By Chris Sheridan
VILNIUS, Lithuania — The second-leading scorer remaining at EuroBasket is an American with a Macedonian passport, a player whose home in New Orleans was destroyed by Hurricane Katrina, a point guard who never once got off the bench during the entire 2008 NBA summer league in Las Vegas when he was trying out for the Sacramento Kings.
“He’s the best point guard in Europe right now,” said his agent, Eric Fleisher, “and the entire NBA ignored him, which was a huge mistake.”
That player is Bo McCalebb, a 26-year product of the University of New Orleans who has been playing professionally in Europe for the past three years, leading Partizan Belgrade (Serbia) and Montepaschi Siena (Italy) into the EuroLeague Final Four in each of the past two seasons.
On Thursday, he scored the final two of his 27 points on an isolation play just before the final buzzer, driving into the lane for a short bank shot that gave Macedonia a 65-63 victory over Georgia that all but assured a spot in the quarterfinals for the most surprising team in the tournament thus far.
McCalebb is averaging 21.7 points, second among players remaining in the tournament behind Tony Parker of France (22.7).
Luol Deng of Great Britain (24.6) and Andrea Bargnani of Italy (22.8) have higher averages, but both of their teams were ousted from the tournament in the first round.
“He’s got the biggest set of balls of any kid I’ve ever seen, and he’s the most competitive kid I’ve ever seen,” Fleisher said of McCalebb, who will enter the second season of a three-year contract with Montepaschi when the European season begins this fall.
McCalebb said he has not given up on the thought of playing in the NBA, but there is no mistaking the bitterness in his voice when he talks about how his opportunities didn’t pan out in the United States because he was deemed too small (he is listed at 6 feet) to be a shooting guard and not a good enough of a ballhandler to be a pure point guard.
His most vivid memory of his pre-draft workout with the New Orleans Hornets in 2008 was coach Byron Scott telling him he “didn’t talk enough on the court,” and the disgust with which he recalled that conversation was in stark contrast to his tone when speaking of his time in Turkey, Serbia and Italy and how it feels to play in front of such passionate crowds.
The victory Thursday came on a national holiday in Macedonia, the 20th anniversary of the landlocked nation’s Declaration of Independence from Yugoslavia.
“I’m sure they’re celebrating in the streets of Skopje right now,” McCalebb said.
Aggrey Sam wrote the definitive profile of McCalebb for Slam Magazine in May, 2010, and Fleischer recounted a story of how McCalebb made a verbal commitment to Oklahoma State and was planning a party on the night he expected to sign — only to receive a phone call from the school just before the party was to start telling him they were withdrawing his athletic scholarship.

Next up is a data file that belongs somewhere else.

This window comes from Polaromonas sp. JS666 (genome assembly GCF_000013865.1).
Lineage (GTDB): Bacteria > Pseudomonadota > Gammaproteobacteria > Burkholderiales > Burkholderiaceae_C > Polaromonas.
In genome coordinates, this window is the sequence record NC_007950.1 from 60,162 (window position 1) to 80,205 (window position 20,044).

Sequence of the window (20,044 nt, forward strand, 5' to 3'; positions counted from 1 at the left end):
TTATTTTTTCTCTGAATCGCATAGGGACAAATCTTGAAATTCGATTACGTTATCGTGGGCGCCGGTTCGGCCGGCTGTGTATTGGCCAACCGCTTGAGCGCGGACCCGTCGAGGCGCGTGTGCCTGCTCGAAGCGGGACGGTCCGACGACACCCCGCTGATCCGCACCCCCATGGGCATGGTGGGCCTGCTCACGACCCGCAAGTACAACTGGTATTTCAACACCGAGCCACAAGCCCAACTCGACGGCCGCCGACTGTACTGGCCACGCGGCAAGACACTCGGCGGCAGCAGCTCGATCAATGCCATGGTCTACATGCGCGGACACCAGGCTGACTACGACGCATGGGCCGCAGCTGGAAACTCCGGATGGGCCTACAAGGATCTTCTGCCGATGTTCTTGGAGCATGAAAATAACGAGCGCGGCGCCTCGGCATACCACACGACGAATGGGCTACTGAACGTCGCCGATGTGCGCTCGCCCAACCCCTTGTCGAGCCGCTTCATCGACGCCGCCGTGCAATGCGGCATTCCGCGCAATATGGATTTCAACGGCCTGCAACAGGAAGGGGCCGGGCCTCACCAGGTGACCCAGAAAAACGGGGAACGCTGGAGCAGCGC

But that was just the start of McCalebb’s difficulties after a stellar senior season at Walker High School, where he once scored 78 points in a game as a senior when he was being recruited by LSU, Mississippi, Southern Cal and Wisconsin
In 2005, his family’s home in New Orleans’ Westbank section was damaged by Hurricane Katrina, his college program at the UNO had to relocate to Tyler, Texas, and several Division I schools tried to lure him away from the University of New Orleans, where he stayed and became the Sun Belt Conference Player of the Year his junior season and the defensive player of the year in his senior season. Former UNO coach Buzz Williams, now the head coach at Marquette, has called McCalebb the best player he has ever coached.
McCalebb gained a Macedonian passport two Augusts ago through connections between his team in Siena and the Macedonian basketball federation, and in this tournament he has led his team to five consecutive victories over Croatia, Greece, Finland, Bosnia-Herzegovina and Georgia after his team lost its first game of the first round against Montenegro.
“I’m here right now. I’m not thinking about the NBA,” said McCalebb, who said his buyout with Siena would cost more than $1 million. “Maybe in a couple of years, but I’ve got my career in Europe and that’s all I’m thinking about right now.”
On the final play against Georgia after Nikoloz Tskitishvili tied the game 63-63 on two free throws with 16.3 seconds left, the Macedonians drew up an inbounds play to get the ball into the hands of McCalebb. It took two extra passes and a near-5 second violation for the ball the reach its intended target, and McCalebb then dribbled the clock down before going to his left, zipping into the lane and converting the game-winner.
“We didn’t want them to get a chance to get the last shot,” he said. “I waited until the last 5 seconds, and then I just tried to go in there and score, and I did.”
Macedonia is now tied atop Group F (the weaker of the two remaining five-team groups) with Russia, which must face Greece in its next game before playing Macedonia (which plays Slovenia on Saturday) in the final game of Round 2 on Monday night.
If the Macedonians win out, they would play in the quarterfinals against the fourth-place team from Group E (likely Serbia, Turkey or Germany) when the tournament moves to the city of Kaunas in the middle of next week.